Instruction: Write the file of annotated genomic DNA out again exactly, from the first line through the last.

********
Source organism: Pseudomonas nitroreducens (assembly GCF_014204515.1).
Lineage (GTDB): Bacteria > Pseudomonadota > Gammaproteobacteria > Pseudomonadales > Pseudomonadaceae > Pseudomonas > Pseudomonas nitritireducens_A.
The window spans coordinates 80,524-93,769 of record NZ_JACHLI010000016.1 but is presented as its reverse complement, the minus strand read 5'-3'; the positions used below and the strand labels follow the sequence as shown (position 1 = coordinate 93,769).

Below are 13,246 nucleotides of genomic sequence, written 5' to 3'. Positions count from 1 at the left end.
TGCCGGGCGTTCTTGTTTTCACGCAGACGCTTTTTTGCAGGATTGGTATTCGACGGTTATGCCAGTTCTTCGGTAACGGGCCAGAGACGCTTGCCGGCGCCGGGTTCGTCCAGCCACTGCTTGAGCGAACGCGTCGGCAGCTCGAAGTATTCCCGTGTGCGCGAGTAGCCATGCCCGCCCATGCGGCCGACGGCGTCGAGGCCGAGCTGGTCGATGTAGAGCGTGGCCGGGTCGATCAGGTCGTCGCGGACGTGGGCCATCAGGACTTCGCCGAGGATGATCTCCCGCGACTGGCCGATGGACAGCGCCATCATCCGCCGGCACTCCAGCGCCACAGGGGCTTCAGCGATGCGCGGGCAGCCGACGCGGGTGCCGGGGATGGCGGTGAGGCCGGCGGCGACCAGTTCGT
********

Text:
Source organism: Pseudomonas nitroreducens (assembly GCF_014204515.1).
Lineage (GTDB): Bacteria > Pseudomonadota > Gammaproteobacteria > Pseudomonadales > Pseudomonadaceae > Pseudomonas > Pseudomonas nitritireducens_A.
The window spans coordinates 80,524-93,769 of record NZ_JACHLI010000016.1 but is presented as its reverse complement, the minus strand read 5'-3'; the positions used below and the strand labels follow the sequence as shown (position 1 = coordinate 93,769).

Below are 13,246 nucleotides of genomic sequence, written 5' to 3'. Positions count from 1 at the left end.
TGCCGGGCGTTCTTGTTTTCACGCAGACGCTTTTTTGCAGGATTGGTATTCGACGGTTATGCCAGTTCTTCGGTAACGGGCCAGAGACGCTTGCCGGCGCCGGGTTCGTCCAGCCACTGCTTGAGCGAACGCGTCGGCAGCTCGAAGTATTCCCGTGTGCGCGAGTAGCCATGCCCGCCCATGCGGCCGACGGCGTCGAGGCCGAGCTGGTCGATGTAGAGCGTGGCCGGGTCGATCAGGTCGTCGCGGACGTGGGCCATCAGGACTTCGCCGAGGATGATCTCCCGCGACTGGCCGATGGACAGCGCCATCATCCGCCGGCACTCCAGCGCCACAGGGGCTTCAGCGATGCGCGGGCAGCCGACGCGGGTGCCGGGGATGGCGGTGAGGCCGGCGGCGACCAGTTCGT